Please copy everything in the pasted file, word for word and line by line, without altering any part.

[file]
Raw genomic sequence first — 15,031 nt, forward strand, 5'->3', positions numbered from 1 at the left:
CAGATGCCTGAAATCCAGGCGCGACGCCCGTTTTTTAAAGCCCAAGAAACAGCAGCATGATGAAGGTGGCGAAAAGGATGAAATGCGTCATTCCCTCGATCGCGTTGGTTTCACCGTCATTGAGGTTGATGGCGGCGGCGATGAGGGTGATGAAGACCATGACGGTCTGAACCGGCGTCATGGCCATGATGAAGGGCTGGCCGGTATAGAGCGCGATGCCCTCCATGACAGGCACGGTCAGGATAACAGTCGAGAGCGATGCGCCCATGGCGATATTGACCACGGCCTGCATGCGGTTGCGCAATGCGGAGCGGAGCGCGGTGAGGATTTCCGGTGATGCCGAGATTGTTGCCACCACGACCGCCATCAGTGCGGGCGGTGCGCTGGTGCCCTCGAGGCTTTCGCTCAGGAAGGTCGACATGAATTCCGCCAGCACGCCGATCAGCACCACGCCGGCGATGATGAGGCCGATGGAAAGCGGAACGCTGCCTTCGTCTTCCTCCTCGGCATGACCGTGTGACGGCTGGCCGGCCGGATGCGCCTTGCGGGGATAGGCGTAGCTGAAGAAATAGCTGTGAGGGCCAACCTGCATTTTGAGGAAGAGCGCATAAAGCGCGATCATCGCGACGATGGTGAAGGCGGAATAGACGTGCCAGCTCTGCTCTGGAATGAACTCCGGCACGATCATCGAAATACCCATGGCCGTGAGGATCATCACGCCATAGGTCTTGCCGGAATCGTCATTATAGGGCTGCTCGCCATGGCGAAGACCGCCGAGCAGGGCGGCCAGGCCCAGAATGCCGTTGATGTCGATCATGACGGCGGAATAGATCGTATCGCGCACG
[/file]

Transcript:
Raw genomic sequence first — 15,031 nt, forward strand, 5'->3', positions numbered from 1 at the left:
CAGATGCCTGAAATCCAGGCGCGACGCCCGTTTTTTAAAGCCCAAGAAACAGCAGCATGATGAAGGTGGCGAAAAGGATGAAATGCGTCATTCCCTCGATCGCGTTGGTTTCACCGTCATTGAGGTTGATGGCGGCGGCGATGAGGGTGATGAAGACCATGACGGTCTGAACCGGCGTCATGGCCATGATGAAGGGCTGGCCGGTATAGAGCGCGATGCCCTCCATGACAGGCACGGTCAGGATAACAGTCGAGAGCGATGCGCCCATGGCGATATTGACCACGGCCTGCATGCGGTTGCGCAATGCGGAGCGGAGCGCGGTGAGGATTTCCGGTGATGCCGAGATTGTTGCCACCACGACCGCCATCAGTGCGGGCGGTGCGCTGGTGCCCTCGAGGCTTTCGCTCAGGAAGGTCGACATGAATTCCGCCAGCACGCCGATCAGCACCACGCCGGCGATGATGAGGCCGATGGAAAGCGGAACGCTGCCTTCGTCTTCCTCCTCGGCATGACCGTGTGACGGCTGGCCGGCCGGATGCGCCTTGCGGGGATAGGCGTAGCTGAAGAAATAGCTGTGAGGGCCAACCTGCATTTTGAGGAAGAGCGCATAAAGCGCGATCATCGCGACGATGGTGAAGGCGGAATAGACGTGCCAGCTCTGCTCTGGAATGAACTCCGGCACGATCATCGAAATACCCATGGCCGTGAGGATCATCACGCCATAGGTCTTGCCGGAATCGTCATTATAGGGCTGCTCGCCATGGCGAAGACCGCCGAGCAGGGCGGCCAGGCCCAGAATGCCGTTGATGTCGATCATGACGGCGGAATAGATCGTATCGCGCACG